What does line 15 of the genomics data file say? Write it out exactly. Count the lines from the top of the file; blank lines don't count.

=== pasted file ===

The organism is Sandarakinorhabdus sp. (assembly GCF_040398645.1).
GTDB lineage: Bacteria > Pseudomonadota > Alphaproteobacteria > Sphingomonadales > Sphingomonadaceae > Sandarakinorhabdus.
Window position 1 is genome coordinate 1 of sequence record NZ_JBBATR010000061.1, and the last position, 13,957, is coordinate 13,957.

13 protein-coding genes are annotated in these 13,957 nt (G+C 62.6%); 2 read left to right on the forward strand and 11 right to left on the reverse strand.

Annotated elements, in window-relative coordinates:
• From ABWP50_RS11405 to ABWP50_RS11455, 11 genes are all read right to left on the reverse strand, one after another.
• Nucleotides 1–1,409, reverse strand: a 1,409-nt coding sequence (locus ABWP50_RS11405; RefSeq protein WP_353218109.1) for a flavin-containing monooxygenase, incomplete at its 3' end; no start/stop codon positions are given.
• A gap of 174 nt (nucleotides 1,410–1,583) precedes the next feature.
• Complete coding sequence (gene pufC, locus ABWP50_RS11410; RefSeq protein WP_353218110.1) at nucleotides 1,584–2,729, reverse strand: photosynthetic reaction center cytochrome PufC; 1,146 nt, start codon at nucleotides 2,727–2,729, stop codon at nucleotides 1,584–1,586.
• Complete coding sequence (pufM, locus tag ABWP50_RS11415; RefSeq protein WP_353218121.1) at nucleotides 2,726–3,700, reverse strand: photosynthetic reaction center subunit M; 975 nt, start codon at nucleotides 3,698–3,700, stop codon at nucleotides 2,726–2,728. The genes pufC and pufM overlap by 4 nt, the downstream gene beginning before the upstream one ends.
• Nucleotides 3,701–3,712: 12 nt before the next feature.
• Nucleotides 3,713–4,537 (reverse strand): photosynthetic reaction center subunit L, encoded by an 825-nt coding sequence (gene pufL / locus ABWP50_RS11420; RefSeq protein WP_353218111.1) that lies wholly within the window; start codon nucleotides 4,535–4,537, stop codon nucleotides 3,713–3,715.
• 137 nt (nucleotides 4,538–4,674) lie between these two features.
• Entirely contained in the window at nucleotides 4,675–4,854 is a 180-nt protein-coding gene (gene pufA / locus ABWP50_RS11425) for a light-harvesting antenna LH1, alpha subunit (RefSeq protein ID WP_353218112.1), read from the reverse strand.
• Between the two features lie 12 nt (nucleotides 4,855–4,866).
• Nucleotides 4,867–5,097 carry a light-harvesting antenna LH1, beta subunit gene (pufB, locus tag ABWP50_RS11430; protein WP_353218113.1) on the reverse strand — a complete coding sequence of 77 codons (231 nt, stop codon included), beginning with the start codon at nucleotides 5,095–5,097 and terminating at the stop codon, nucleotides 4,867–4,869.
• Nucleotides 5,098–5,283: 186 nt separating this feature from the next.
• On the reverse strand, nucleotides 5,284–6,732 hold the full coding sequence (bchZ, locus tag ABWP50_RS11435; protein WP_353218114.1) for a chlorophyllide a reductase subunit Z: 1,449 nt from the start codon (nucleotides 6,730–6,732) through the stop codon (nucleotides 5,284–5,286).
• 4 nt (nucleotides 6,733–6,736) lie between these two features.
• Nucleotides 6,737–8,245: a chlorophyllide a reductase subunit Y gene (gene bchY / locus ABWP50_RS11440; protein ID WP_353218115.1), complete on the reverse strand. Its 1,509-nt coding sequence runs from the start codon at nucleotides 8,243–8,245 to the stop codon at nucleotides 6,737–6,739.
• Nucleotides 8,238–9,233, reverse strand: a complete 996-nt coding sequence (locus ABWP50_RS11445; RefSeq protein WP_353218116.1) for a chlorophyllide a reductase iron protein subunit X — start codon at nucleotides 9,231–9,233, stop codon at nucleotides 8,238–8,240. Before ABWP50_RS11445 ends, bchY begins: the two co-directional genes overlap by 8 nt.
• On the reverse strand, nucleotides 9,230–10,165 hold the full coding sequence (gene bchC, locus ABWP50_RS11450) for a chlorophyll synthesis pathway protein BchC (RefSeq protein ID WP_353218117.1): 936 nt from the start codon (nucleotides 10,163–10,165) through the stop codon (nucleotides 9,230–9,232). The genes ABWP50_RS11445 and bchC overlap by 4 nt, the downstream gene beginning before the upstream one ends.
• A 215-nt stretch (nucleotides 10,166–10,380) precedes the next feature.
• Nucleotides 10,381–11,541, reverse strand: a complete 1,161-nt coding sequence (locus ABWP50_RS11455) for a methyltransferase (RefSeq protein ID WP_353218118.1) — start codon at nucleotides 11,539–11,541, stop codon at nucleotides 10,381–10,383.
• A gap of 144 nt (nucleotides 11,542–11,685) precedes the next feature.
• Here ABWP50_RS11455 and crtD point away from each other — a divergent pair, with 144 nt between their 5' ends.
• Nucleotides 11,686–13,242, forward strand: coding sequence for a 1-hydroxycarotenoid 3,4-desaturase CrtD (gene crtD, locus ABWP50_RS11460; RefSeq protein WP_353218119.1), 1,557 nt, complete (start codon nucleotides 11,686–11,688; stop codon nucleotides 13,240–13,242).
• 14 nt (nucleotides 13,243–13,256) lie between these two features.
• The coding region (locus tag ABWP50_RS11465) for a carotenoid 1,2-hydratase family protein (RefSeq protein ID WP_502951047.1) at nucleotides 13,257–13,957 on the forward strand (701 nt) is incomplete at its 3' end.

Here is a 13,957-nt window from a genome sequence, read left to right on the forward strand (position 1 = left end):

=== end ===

• Between the two features lie 12 nt (nucleotides 4,855–4,866).